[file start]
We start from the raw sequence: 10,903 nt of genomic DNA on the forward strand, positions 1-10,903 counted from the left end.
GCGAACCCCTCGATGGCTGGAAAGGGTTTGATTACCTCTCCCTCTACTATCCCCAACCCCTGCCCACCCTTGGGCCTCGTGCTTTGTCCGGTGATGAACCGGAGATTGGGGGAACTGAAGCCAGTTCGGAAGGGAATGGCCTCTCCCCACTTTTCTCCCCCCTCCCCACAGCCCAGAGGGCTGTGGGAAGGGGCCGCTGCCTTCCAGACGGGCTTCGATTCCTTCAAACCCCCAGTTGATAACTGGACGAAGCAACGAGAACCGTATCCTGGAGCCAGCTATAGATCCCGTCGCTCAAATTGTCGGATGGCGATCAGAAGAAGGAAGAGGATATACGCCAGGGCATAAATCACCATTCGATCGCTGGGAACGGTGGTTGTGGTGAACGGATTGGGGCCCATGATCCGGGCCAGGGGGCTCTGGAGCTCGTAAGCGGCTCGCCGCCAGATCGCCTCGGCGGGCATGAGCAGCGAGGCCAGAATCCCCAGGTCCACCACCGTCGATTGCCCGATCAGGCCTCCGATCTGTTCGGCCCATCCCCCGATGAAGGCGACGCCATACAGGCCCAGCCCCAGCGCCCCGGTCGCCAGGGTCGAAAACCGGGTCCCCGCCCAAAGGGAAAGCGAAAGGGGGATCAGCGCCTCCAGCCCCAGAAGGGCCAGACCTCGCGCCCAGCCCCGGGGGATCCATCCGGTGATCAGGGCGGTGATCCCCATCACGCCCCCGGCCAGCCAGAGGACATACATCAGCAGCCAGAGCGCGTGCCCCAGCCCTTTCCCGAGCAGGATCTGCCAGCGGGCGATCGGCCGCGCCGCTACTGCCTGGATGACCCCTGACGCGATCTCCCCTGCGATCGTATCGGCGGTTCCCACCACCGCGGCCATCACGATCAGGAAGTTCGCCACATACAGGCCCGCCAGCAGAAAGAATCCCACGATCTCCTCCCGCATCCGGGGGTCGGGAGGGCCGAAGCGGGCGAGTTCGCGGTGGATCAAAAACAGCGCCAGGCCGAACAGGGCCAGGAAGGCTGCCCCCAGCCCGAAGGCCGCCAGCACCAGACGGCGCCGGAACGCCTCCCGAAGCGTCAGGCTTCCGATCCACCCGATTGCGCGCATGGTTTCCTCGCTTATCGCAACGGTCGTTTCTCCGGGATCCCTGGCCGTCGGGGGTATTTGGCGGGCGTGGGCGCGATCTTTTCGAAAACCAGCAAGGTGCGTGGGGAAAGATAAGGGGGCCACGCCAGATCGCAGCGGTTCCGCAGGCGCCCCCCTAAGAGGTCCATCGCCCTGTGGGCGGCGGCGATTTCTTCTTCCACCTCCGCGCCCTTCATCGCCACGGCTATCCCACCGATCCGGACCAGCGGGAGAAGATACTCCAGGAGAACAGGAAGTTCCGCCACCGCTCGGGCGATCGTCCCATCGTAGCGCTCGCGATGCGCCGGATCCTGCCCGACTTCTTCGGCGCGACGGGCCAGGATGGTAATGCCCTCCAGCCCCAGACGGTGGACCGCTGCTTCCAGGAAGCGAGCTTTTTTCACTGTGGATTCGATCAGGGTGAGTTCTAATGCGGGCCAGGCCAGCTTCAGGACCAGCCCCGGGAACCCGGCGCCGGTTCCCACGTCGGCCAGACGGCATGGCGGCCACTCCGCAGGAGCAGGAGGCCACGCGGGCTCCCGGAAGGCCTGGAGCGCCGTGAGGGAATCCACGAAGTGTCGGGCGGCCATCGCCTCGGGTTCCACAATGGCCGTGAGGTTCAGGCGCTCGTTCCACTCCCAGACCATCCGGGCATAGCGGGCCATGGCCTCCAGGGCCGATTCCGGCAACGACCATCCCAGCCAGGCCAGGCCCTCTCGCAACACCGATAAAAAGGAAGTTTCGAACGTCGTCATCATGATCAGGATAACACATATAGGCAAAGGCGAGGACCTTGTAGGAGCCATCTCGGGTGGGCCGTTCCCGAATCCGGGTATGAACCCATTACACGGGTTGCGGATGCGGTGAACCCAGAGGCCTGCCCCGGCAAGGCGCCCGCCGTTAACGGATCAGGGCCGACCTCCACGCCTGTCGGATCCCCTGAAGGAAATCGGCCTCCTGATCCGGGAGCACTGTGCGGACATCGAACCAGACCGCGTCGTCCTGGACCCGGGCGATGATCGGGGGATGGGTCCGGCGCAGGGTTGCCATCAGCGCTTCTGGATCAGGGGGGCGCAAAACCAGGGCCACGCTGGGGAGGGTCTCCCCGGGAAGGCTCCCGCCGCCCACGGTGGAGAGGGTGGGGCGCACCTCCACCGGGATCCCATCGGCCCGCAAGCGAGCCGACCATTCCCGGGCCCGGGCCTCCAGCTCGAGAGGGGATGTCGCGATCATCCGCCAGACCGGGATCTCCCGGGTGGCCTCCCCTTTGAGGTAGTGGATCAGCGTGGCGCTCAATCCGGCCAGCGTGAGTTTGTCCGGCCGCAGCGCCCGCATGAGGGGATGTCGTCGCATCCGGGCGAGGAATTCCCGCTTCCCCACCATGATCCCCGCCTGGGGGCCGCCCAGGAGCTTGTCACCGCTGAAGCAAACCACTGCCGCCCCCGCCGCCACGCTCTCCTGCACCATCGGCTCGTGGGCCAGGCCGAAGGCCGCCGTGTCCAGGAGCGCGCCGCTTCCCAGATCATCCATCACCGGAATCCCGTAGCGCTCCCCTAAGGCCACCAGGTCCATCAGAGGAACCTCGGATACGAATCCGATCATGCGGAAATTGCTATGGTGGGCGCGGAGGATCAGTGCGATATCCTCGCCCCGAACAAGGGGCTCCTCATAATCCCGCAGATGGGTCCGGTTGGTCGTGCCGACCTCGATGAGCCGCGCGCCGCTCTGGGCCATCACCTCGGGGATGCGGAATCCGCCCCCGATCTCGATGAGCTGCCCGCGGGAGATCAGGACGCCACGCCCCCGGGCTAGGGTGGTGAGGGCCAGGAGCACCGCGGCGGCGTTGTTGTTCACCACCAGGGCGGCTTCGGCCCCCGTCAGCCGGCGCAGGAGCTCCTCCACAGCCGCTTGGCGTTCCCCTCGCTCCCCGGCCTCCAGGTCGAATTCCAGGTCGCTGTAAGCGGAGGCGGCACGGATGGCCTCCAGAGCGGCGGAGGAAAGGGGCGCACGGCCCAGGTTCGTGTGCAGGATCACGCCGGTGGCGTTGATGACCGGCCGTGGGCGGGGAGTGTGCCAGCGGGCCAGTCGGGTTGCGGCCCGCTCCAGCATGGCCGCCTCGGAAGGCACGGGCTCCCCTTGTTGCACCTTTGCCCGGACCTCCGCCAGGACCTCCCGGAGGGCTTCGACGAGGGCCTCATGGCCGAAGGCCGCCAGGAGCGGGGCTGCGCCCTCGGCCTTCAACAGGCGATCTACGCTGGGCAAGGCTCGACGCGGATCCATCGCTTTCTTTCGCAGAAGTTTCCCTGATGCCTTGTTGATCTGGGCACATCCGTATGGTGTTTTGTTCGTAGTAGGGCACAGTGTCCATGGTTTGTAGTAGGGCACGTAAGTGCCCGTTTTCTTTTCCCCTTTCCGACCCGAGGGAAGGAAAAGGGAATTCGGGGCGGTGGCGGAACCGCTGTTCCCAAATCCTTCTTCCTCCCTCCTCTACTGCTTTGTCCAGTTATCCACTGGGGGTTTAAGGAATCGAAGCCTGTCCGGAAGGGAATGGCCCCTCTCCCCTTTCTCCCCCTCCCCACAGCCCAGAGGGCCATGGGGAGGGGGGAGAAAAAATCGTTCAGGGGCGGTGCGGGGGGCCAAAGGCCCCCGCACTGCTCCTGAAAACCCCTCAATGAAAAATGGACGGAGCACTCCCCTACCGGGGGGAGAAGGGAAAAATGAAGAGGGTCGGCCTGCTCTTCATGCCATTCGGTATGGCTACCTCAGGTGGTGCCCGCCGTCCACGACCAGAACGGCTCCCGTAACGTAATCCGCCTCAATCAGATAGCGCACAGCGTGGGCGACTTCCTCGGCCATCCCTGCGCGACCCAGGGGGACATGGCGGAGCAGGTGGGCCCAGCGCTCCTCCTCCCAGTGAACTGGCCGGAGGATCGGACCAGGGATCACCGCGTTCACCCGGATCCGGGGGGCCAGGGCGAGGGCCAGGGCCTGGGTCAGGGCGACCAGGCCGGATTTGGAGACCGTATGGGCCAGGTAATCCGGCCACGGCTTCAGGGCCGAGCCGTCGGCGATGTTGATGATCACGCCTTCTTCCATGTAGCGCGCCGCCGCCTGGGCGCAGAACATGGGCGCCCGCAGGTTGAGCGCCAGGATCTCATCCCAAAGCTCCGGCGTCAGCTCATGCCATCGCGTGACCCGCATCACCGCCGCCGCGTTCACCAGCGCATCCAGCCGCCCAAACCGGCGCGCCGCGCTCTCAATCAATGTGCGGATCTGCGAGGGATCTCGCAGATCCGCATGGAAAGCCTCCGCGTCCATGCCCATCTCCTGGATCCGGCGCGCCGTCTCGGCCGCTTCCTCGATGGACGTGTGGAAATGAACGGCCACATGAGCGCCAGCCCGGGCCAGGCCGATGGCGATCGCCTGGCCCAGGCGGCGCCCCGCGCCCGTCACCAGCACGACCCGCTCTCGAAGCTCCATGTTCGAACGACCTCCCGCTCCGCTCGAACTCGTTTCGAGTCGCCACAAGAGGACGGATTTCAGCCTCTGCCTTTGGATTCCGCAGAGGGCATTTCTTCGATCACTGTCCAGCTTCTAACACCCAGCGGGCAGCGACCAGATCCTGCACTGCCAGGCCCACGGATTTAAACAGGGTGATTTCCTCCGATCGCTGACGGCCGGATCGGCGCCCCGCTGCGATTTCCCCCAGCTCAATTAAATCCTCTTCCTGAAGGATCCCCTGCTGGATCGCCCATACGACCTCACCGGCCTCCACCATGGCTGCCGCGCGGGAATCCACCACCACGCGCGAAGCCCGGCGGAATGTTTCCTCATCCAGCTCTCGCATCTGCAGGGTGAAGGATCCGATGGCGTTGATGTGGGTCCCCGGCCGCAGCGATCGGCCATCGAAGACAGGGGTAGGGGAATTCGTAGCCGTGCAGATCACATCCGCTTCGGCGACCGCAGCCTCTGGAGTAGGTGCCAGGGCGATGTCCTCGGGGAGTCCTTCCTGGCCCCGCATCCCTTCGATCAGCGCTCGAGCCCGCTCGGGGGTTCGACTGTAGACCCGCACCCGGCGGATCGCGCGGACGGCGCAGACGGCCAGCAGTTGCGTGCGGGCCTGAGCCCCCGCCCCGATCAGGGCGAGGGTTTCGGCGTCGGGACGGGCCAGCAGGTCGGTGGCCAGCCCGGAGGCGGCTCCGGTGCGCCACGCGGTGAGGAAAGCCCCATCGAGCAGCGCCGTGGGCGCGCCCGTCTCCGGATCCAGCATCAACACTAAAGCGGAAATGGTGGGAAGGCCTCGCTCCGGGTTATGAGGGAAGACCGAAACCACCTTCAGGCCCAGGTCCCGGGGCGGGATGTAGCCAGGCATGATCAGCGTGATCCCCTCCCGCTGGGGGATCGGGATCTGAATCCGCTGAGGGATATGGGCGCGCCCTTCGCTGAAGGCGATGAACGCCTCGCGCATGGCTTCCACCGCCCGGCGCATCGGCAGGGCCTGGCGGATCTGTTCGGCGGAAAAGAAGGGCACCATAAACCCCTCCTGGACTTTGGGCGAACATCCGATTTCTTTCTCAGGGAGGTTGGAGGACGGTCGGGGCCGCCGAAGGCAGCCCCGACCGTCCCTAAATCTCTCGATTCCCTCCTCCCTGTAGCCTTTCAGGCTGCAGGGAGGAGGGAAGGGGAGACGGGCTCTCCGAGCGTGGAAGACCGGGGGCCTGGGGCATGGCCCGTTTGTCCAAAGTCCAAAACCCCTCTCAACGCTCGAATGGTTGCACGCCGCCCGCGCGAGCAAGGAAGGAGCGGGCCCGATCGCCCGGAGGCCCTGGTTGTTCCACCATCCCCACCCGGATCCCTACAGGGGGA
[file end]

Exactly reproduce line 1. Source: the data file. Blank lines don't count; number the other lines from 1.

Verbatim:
We start from the raw sequence: 10,903 nt of genomic DNA on the forward strand, positions 1-10,903 counted from the left end.